Equals director Drake Doremus spoke with Deadline about the film, how stars Kristen Stewart and Nicholas Hoult became involved in the project, and the film-making process.
DEADLINE: What were your initial conversations like with Kristen [Stewart] and Nick [Nicholas Hoult]? Because I know in earlier interviews before you guys started shooting they were really excited about it but candid about how terrified they were.
DOREMUS: Nick and I kind of knew each other over the years through mutual friends and we got together and just over a general meeting, you know, you have generals with actors and it’s always “Yeah, man. We want maybe this, maybe that” But as soon as we came up with the idea it was just kind of like, “No, Nick’s the guy. He’s gotta be the guy” so I always had him in mind and he had always wanted to try what I did and was into it and I think a fan of the movie so for him it was just like, “Oh let’s go do this” And I think Kristen was nervous, I think she definitely trusted me though and just sort of wasn’t really about –For her I think it was more about the collaboration than it was about, “Oh I want to go do this sci-fi movie” and the character for her I think was really close to home, really made sense as far as a lot of the sort of awakenings she’s gone through in her life, she’s still so young, they’re both so young, but grown up so much because they’ve been working for so long. Long story short, it was just, “Ok let’s create a format that works.” For the Equals in the film, we weren’t improvising at all, and then when they’re alone we had the opportunity to [improvise] so we would allow that. So we had very strict rules on when and where we would not improvise.
Was that one of those improvised scenes, how did that scene come together? Because that’s kind of the key moment on the film.
DOREMUS: When he touches her for the first time?
DOREMUS: Yeah. I mean, we had the music playing on set and that was just two hours of the camera not stopping and it was just Nick continuing to explore and feeling something for the first time and just calibrating Kristen slowly not being able to fight it anymore and flood gates opening. It was just navigating those waters and it was just like two hours of that. I mean, I have like two hours of that, I have two hours of him just touching her face essentially. I had to cut it down to three minutes.
Hoult’s character is essentially the audience surrogate as you’re introduced to this world, but in some ways I think Kristen’s character is the most devastating as you realize she’s been living with this for a year and it’s just like a yearning for some kind of connection, finally, when they come together. Kind of the arc of her character I think in some ways is more powerful and at the end you see kind of the weaving of the missed moments and everything.
DOREMUS: Well yeah it’s, I think, very perceptive. Because I think it’s his story in the beginning and then it becomes hers in the end, it’s most certainly hers in the end. So it was just sort of about switching the POVs just having them cross over so they meet in the middle and then by the end they’re like this, which is interesting because I think all my movies kind of do that at times, you know, it’s about two people and at times it’s both their stories and then maybe it’s Felicity [Jones’] story, then maybe it’s Guy [Pearce’s] or maybe it’s Anton [Yelchin’s] whatever. It’s just sort of really being conscious of that so that the audience is with them at all times, but yeah it’s definitely Nick’s journey until it’s Kristen’s journey almost in a way.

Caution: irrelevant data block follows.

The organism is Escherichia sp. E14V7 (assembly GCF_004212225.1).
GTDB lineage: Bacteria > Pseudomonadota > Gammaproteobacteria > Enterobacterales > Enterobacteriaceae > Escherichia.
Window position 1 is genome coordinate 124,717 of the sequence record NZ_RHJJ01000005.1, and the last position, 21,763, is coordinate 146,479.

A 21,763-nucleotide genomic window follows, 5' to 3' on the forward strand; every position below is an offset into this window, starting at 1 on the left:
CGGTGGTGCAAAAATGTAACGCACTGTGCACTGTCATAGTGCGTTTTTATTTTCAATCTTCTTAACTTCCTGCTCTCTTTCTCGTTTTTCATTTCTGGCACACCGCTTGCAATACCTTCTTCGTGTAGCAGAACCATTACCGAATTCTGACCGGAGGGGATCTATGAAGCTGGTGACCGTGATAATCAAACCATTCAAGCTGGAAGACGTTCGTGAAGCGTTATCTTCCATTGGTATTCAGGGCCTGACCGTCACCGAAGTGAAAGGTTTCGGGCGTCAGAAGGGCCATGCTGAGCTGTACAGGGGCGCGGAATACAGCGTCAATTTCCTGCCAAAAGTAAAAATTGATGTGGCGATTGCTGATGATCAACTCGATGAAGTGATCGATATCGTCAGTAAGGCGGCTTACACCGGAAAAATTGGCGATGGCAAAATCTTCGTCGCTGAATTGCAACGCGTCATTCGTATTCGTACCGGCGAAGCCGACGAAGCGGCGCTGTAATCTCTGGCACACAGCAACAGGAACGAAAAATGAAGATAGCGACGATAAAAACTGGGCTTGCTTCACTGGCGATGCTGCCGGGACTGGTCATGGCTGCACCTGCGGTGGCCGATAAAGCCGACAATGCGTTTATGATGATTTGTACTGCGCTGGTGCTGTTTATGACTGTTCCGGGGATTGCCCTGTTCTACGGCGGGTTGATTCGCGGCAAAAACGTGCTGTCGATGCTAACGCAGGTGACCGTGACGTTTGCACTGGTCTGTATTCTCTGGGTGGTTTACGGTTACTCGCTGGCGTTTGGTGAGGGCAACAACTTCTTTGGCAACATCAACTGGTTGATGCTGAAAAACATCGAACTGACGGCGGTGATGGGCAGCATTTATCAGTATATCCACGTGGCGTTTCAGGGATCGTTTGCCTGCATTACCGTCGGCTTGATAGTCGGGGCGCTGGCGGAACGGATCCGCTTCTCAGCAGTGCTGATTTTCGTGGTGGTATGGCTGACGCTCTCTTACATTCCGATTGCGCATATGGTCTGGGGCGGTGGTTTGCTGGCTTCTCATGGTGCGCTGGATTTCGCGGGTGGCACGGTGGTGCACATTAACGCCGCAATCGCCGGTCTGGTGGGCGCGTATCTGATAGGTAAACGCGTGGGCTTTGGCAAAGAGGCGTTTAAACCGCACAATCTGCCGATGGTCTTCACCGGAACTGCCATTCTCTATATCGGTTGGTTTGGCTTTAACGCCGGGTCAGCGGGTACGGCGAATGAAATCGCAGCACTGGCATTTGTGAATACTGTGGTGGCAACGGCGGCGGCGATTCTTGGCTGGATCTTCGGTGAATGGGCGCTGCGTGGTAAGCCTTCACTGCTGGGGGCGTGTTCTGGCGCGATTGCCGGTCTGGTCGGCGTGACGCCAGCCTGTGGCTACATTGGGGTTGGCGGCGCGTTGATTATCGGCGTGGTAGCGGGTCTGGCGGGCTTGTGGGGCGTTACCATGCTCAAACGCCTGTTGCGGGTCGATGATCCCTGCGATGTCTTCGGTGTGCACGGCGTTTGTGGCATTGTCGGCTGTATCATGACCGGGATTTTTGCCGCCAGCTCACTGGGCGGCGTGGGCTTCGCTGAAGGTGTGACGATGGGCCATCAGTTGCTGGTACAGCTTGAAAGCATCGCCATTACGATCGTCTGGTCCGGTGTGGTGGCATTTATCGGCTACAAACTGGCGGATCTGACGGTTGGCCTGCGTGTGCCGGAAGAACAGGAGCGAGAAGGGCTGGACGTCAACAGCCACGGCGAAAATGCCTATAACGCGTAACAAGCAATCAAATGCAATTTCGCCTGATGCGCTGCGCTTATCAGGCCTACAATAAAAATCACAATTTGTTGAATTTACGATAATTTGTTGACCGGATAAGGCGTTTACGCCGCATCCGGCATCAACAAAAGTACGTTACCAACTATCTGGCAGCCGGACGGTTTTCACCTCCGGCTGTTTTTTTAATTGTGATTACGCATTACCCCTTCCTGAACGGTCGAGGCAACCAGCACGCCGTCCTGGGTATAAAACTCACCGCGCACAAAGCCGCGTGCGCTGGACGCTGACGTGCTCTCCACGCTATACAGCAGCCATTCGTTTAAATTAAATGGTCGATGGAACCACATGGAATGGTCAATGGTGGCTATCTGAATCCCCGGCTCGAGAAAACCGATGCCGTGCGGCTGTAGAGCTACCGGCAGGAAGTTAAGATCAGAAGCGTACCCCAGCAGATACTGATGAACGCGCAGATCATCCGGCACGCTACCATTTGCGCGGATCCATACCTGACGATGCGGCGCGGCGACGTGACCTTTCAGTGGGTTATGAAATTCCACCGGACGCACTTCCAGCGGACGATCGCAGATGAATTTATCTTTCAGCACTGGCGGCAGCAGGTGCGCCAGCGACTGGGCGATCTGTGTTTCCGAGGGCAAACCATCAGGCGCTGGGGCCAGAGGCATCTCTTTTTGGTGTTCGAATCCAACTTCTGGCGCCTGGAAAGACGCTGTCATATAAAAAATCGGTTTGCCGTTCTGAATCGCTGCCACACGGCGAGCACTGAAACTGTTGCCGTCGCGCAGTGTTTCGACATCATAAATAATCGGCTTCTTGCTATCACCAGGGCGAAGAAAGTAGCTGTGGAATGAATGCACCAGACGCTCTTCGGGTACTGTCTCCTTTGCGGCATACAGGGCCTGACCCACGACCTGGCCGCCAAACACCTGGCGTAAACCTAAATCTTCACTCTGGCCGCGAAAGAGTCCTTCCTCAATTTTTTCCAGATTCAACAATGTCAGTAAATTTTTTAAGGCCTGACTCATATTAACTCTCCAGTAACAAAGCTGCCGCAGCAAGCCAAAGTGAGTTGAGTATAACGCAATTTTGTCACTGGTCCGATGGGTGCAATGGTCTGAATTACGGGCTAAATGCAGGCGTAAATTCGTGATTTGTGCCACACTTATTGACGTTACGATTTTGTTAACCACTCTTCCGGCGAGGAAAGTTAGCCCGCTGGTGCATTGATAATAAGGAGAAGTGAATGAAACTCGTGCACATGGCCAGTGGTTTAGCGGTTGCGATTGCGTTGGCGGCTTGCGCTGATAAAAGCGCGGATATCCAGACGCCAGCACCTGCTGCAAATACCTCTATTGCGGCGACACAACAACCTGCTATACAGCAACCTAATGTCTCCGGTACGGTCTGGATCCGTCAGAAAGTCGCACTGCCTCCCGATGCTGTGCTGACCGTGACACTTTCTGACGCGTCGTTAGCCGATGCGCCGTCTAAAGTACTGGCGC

What was it like to bring Guy [Pearce] back into the fold, what was it like working with him and also Jacki Weaver?
DOREMUS: It was cool because I feel like the last—My films I’ve always had one actor carry over, Felicity [Jones] carried over and then now Guy’s carried over and then hopefully maybe Kristen or even both will carry over. But it’s just so nice to have that shorthand, we’re good friends and like to make each other laugh, we’re pretty goofy together so just to get to hang out for a couple of weeks again and just to know what to expect. I mean, he just shows up and he’s such a professional and so talented and understated, it’s like for him to come in and play essentially a very thankless role in the construct of the movie and in the construct of just, “Hey, he’s in it” it’s like, “Oh yeah, Guy’s in that” He’s very selfless, he’s just a selfless actor so in that sense it’s awesome. I was such a huge fan of Jackie so to get to work with her was just kind of a dream for me.
And with someone like Kristen Stewart involved the interest is always kind of zeroed in on you. I hope this film finds a lot of people because Kristen’s incredibly talented and I think people just kind of unfairly write her off.
DOREMUS: Well I think not anymore, with the work she’s been doing and the filmmakers she’s working with.
She won the…
DOREMUS: The Cesar, first American!
DOREMUS: Deservedly so.
Read more of the interview HERE.
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